This week there will be all about just getting me in the swing of things at the store--working the sales floor, learning their computer system, figuring out the basic day to day of how they operate. I was able to jump right back in on the whole "selling someone shoes" game, just 15 short minutes in to day 1. (I did have to quickly learn about some new shoes that DRC didn't carry, and on others I thanked myself for reading catalogs during slow times up there.) We had someone call in yesterday, too, so the fact that the new girl already knew shoes and just needed help on the first few register moments was really appreciated, and they let me know that.
What was also a huge, "Hey, you've got this" boost was having a sales rep friend of mine that I knew from the DRC days be one of the first people through the door yesterday. As I stood there devolving in to a "This is all new, what do I do?" pile of derp, he reminded me of where I was coming from and what I did there, and encouraged the new GM to just let me jump right in. Plus, just having a familiar face around for the first hour was super, super helpful, even if it was just a coincidence that he happened to stop by the shop that day. (So, Joey--if you happen to stumble upon this--thanks!)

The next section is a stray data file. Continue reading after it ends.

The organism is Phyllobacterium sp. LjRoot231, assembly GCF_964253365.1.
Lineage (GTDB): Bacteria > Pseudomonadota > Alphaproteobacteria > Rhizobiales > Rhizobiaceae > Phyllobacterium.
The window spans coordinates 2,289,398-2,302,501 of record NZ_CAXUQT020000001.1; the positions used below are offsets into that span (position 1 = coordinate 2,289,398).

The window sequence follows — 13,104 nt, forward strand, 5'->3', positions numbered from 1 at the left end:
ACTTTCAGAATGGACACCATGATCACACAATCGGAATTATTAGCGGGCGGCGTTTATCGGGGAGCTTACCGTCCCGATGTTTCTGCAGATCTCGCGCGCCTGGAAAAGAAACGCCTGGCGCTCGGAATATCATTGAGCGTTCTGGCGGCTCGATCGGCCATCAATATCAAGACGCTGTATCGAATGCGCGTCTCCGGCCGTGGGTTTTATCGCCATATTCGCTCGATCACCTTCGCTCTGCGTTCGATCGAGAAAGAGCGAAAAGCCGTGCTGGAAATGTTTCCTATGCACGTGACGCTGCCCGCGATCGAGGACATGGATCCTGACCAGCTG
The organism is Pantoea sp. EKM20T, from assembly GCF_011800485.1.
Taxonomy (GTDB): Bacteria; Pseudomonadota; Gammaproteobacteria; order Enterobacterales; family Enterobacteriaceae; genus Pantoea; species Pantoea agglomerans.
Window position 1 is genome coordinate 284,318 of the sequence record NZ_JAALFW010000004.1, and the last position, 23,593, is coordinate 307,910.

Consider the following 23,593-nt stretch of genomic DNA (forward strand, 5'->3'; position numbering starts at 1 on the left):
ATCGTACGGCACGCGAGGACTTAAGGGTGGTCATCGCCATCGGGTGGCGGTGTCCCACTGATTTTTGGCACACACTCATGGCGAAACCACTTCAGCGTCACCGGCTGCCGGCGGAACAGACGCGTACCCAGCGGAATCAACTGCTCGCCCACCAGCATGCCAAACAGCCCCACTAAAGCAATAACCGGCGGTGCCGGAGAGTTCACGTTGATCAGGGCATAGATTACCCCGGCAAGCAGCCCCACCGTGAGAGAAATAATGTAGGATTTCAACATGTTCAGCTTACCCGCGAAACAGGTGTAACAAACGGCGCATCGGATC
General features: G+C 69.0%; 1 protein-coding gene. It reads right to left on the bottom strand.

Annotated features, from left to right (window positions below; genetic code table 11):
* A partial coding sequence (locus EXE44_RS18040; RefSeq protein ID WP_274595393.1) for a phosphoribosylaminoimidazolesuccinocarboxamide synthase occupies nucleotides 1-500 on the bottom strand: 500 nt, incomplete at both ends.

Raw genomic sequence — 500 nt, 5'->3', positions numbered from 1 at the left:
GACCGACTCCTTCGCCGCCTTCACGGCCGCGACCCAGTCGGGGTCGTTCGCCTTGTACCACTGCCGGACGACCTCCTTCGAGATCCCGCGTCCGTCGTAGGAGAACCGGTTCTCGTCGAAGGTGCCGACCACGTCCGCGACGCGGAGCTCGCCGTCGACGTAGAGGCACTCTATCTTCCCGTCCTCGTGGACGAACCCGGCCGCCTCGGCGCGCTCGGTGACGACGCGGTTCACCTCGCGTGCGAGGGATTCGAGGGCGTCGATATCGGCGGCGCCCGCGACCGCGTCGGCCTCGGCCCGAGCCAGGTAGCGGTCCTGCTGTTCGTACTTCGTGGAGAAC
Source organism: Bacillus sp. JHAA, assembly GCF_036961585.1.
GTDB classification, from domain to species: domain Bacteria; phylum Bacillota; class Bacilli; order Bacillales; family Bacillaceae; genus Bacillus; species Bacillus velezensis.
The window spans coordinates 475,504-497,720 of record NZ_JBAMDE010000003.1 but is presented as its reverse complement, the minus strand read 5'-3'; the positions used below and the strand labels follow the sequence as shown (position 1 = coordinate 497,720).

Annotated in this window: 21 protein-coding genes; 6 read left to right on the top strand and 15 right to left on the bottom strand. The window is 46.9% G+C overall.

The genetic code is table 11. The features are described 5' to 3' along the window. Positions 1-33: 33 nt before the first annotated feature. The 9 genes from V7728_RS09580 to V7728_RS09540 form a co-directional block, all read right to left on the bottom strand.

So, 2 more days there this week. Then, right after we're both off work tomorrow, Brandon and I will make part 1 of the journey back to TC for Bayshore. It has me a bit nervous because the sleep you get 2 nights before a race is supposed to be the most important, and it's going to be a late night and early morning. It is, however, the better of our options, which would be to knock it all out in one go Thursday night and get in at about 6AM Friday, or wait and knock it all out on Friday, getting in who knows when and being stiff as a board from all that sitting. No, even with the short night, this is the best option. Plus, it gives me more time in TC with the family. That has me so excited--this whole "waiting 5 months between seeing my family" game I have to keep playing is getting so old. I miss them and it's hard being this far away. Maybe the move and closer access to the MSP airport will mean more flight trips back? I can only hope...